Council upsets will pose challenge for mayor
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After a three-month campaign, Pittsburgh Mayor Luke Ravenstahl took the day off yesterday, while his soundly defeated rival, Councilman Patrick Dowd, was bounding around the City-County Building before 9 a.m.
Mr. Ravenstahl may need the rest to prepare for challenges that are daunting despite his popularity.
The mayor's win with 59 percent of the vote in Tuesday's Democratic primary was "a strong victory," said city Controller Michael Lamb, who ran for mayor in 2005.
That said, whatever bounce he gets should be weighed against the results of two council races in which his preferred candidates lost. The mayor's best council friends -- Jim Motznik and Tonya Payne -- are lame ducks, to be replaced in January by Democratic nominees Natalia Rudiak in the South Hills and Daniel Lavelle in the Hill District and North Side.
"You have elected a number of people who are independent thinkers, who weren't supported by the administration," said Mr. Lamb, "so it will be a challenge for the mayor to build his majority."
The mayor's big number -- beating Mr. Dowd by 31 percentage points -- could be Exhibit A in his argument to council that he's got a mandate.
"I would think that he would be able to say to council, 'I won big, and this is what we're going to do,' " said William J. Green, a local political analyst.
"You come out of an election like this, here's the time to do something big," like merge the city and county, or solve the city's pension problem, Mr. Green said.
On the other hand, Mr. Ravenstahl's win came in an election in which just 25.9 percent of city Democrats voted for a mayoral candidate -- a turnout Mr. Green called "pathetic" and "embarrassing." It's a shade higher than the 25.4 percent Democratic turnout throughout Allegheny County, which was better than the 17.8 percent of registered Republicans who voted countywide.
"If I was in the Ravenstahl camp looking at those numbers, especially with the amount of money they spent on media," said council President Doug Shields, "I wouldn't think they crossed that [mandate] threshold."
Mr. Ravenstahl's campaign spent $661,995 through May 4, and even if it spent nothing more, that would be $25 per vote he got. Mr. Dowd said he spent $100,000 by Tuesday, or $8 per vote.
The mayor could have spent his money better, said Mr. Lamb.
"He's a likeable person and personality. I think he could have taken that to a new level in this campaign," he said, calling the race a "missed opportunity" to dramatically bolster his image.
Mr. Ravenstahl could not be reached yesterday.
Councilman William Peduto, a sometime mayoral foe, said that independent polling from early in the year predicted Mr. Ravenstahl winning with around 60 percent.
That suggests that the mayor "wasn't able to convince those that were not supportive of him back in February to vote for him in May," said Mr. Peduto, but also that he was "Teflon" in large parts of the city.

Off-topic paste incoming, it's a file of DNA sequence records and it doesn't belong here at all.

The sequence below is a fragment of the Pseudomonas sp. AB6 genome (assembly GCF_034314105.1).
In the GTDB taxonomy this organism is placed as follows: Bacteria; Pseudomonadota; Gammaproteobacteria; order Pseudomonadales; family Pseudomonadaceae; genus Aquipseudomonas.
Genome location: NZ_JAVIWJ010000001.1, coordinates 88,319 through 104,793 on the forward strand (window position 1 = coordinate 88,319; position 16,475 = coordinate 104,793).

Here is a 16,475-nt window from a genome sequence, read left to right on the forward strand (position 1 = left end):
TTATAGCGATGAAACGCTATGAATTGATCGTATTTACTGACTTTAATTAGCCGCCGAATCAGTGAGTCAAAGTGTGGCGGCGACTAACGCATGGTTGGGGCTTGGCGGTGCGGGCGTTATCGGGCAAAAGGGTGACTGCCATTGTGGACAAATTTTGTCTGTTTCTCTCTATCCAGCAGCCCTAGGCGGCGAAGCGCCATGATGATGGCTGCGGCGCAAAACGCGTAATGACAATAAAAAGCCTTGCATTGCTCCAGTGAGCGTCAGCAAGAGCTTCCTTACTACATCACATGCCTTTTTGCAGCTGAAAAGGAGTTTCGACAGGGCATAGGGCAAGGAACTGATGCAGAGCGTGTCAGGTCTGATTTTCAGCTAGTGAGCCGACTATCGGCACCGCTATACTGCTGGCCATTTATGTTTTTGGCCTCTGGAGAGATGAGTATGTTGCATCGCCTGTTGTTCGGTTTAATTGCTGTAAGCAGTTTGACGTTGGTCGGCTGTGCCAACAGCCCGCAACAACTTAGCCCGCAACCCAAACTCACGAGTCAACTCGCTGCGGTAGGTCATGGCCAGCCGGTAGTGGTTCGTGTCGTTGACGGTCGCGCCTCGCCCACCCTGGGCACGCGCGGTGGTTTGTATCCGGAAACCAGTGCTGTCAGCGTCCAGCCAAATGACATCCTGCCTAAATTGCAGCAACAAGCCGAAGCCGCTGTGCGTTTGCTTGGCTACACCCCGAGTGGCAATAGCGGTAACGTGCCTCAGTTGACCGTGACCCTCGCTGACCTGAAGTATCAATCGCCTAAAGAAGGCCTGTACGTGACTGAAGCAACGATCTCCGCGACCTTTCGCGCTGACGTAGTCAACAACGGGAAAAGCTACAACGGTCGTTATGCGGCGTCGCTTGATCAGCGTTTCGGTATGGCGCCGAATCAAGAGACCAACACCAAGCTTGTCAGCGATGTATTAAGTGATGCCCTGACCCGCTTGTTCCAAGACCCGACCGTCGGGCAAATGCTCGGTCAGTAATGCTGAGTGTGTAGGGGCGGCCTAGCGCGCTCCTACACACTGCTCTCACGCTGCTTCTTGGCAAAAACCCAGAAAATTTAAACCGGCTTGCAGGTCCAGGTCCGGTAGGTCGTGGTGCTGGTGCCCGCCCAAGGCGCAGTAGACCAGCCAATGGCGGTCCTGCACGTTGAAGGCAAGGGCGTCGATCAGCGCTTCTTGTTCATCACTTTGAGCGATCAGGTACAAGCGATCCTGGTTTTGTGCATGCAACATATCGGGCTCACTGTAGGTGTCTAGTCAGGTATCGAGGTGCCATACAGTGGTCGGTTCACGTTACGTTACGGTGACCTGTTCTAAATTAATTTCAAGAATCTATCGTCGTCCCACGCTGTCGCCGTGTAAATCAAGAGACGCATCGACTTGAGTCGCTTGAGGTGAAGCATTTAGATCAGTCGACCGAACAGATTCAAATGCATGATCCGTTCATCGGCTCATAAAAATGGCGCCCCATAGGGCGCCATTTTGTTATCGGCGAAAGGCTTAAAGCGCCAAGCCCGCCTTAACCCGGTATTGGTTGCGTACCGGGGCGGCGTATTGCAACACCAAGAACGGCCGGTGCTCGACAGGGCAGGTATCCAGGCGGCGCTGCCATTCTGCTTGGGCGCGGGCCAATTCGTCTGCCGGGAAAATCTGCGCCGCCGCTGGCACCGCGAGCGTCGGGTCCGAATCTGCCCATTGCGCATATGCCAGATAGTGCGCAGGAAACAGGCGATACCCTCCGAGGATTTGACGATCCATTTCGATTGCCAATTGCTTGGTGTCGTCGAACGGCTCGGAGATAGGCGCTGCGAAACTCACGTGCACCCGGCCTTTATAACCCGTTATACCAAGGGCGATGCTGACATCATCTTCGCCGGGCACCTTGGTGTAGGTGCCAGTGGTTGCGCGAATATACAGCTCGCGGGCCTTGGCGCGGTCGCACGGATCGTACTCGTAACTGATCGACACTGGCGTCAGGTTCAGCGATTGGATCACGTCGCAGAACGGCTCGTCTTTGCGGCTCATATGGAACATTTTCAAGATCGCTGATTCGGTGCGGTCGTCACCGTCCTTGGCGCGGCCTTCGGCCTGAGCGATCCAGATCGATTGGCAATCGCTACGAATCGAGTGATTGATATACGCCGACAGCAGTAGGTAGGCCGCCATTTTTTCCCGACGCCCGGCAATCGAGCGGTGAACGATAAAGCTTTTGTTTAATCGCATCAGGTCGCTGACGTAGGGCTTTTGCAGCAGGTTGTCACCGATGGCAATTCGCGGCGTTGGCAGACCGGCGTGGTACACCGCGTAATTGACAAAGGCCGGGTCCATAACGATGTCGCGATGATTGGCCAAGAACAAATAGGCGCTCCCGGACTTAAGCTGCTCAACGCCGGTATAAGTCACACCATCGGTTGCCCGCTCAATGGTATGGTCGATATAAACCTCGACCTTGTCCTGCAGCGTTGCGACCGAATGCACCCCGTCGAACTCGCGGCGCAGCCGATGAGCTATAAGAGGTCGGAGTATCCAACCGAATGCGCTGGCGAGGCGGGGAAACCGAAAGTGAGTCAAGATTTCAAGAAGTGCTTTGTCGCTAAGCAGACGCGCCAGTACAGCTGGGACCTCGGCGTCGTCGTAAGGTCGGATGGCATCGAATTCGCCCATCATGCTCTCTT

Mr. Ravenstahl racked up more than two-thirds of the vote in almost all of the wards south of the rivers, and three of the North Side wards. He lost only the wards anchored by Squirrel Hill and Shadyside, and easily beat African-American attorney Carmen Robinson in all of the city's majority-black wards. She finished with 13 percent of the vote citywide.
Mr. Ravenstahl's back-to-basics approach appealed in long-neglected neighborhoods.
"When people saw houses being torn down, people started to ask, 'Who's doing that?' And I said, 'Luke Ravenstahl,'" said Ora Lee Carroll, a Larimer community activist.
The election's reverberations may be first felt in the coming debate over a new Act 47 recovery plan, likely to be introduced in council today. Though Ms. Rudiak and Mr. Lavelle will not vote on it, because it's expected to be enacted by the end of June, it could become a test of the mayor's post-election authority.
Mr. Dowd said their wins, despite mayoral support for their opponents, were "a pretty decisive blow to ... the authority of the administration to generate support in the [council] districts."
Even where Mr. Ravenstahl was strongest -- in the South Hills -- he couldn't drive voters to his chosen council candidate. His campaign made calls telling voters that the mayor wanted them to vote for Anthony Coghill to replace Mr. Motznik, who will become a district judge, but Mr. Coghill finished third.
Long-time Democratic infighting may have hurt Mr. Coghill.
"I heard time and time again that people were just sick and tired of the political factions throughout the South Hills, and sick and tired of the factions in city government," said Ms. Rudiak.
Ms. Payne, too, may have been torpedoed by a community-wide desire to end divisiveness after years of tumult in the Hill District over development -- tumult that led to what Hill lawyer Paul Ellis called an "advent of accountability" in which residents decided to take charge of their futures.
"I think that she was the fulcrum of that division," said former Councilman Sala Udin, who Ms. Payne ousted four years ago. "When the community said that they were almost unanimous about not wanting a casino in the Hill District, she jumped right in bed with the Penguins and [casino developer] Isle of Capri. When the community said we wanted Barack Obama as president, she went with Hillary Clinton" in last year's presidential primary.
The mayor made no effort to mend fences with Mr. Dowd.
Mr. Dowd said Mr. Ravenstahl never returned his repeated calls Tuesday night when he sought to concede the race.
Meanwhile, the mayor publicly called on the councilman to apologize for negative campaigning.
"Nothing that I said was personal," Mr. Dowd said.
First Published May 21, 2009 12:00 am